Being from Alberta one must accept certain truths. The first, is that we are a unique bunch, the second is that we are more alike than we care to admit. Last May 6th 2015, I was reminded of both by a good friend, Mr. Will Munsey.
Mr. Munsey is, as he will tell you, a railroader, a farmer, a father, and – rural to my city. But he is more than that.
I met Will in our tireless, some would say fruitless, pursuit of establishing the Alberta Party as a legitimate option in Provincial politics. I left the party a year after serving as it’s Provincial Board President. Will, assumed the role and worked it amazingly. We both wanted the same thing, a centrist government – but I was frustrated by the inability of the party to consolidate support from average Albertans. I chose two years later to track that with an attempt at the PC seat in Edmonton Rutherford, he stayed on the Alberta Party Board and has ran as a candidate in two elections for them.
As I ran in May 2015 for the PC’s, Will was good enough to support me by delivering brochures in Edmonton Rutherford, easily against his disdain for the 43 year reign of that government. That is Will, friends above party.
But, this story is not about politics. It’s about the thing we should truly care about, friendship.
The day after the good citizens of Edmonton Rutherford delivered me our well-deserved loss, something terrible happened. Our dog Murphy, of ten years, suddenly went into a complicated diabetic shock and we were faced with the inevitable choice but to have him put down.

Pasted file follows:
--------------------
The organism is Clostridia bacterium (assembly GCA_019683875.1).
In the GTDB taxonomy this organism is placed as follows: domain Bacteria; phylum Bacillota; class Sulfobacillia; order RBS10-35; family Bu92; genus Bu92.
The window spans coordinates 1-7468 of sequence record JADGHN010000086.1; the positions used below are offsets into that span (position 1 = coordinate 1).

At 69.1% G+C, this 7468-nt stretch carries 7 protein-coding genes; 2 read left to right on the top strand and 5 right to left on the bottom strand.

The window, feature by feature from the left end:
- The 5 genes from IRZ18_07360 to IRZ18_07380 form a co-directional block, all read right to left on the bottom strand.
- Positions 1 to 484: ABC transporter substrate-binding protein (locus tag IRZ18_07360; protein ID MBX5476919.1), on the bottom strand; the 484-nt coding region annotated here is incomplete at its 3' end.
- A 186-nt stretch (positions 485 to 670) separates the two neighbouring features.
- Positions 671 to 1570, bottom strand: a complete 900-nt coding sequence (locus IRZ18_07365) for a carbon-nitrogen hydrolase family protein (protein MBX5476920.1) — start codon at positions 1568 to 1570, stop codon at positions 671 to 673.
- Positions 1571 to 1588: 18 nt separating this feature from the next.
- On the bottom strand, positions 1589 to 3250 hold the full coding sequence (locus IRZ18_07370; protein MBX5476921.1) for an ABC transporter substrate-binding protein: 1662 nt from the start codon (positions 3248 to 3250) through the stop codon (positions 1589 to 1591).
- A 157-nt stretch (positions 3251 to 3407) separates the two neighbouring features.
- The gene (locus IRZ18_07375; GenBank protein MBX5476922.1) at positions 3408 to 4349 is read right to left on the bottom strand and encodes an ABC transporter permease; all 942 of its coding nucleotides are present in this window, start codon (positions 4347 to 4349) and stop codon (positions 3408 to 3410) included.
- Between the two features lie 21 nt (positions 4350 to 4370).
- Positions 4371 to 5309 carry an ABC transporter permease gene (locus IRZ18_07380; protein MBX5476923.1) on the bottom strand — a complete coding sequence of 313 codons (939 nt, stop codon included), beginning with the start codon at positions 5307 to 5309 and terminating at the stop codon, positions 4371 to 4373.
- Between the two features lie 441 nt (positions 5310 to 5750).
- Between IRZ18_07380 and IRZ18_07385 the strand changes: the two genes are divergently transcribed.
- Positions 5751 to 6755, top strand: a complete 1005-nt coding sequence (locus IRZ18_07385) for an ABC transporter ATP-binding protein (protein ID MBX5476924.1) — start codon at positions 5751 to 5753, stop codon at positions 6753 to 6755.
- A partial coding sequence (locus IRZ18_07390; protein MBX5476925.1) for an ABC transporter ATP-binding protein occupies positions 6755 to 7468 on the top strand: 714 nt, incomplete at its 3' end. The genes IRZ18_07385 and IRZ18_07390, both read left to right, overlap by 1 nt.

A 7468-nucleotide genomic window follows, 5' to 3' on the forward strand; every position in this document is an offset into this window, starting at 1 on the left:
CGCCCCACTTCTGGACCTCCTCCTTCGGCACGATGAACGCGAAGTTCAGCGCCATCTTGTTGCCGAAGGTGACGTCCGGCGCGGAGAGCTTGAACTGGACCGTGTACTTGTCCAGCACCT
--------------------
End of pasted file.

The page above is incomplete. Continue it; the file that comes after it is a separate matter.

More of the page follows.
I was devastated and in utter shock.
The election, the day before, was frankly a shot of relief. As I have mentioned before, serving politically was always an uncertain pursuit. But being the master to a mediocre hunting dog, the one that our whole family loved more than anything, was certainly who we were.
The day after the election, in total disarray and without any idea what to do, I remember calling Will – he knew I was crying – and we both ignored that, as men do. At the veterinary clinic with my wife and two daughters, all of us in disbelief and emotional ruin, I reached out. It was 2:00 in the afternoon.
Will, who was working and on a train somewhere in Alberta, had built a newly started pet cemetery on his farm in New Serepta. He was immediately supportive and invaluable. The best of friends. Will suggested that he would pick up Murphy, well after midnight, from the Vet, and make sure he would respectfully bury him on his beautiful farm. He did it without question, without payment, and certainly on top of what would have been another long day for him on the railroad. We, as a family, could go home and not be burdened with the horrible reality of dealing with the physical outcome of the day.
I am writing this tonight because I need to thank Will. He was and remains, a very important friend. I can’t ever properly thank him for his kindness. I love him and his family because, at the time, he didn’t need me to do anything – he just helped.
I can’t place where politics matter much anymore. It’s a game where sometimes people take advantage of those who can’t see past the first layer of what partisanship is. But beyond that layer, there is a place where most of us reside, and that is where we stand behind each other as friends.
Thank you Will for your support and friendship. I loved my dog, you honoured that. You are the best of Alberta.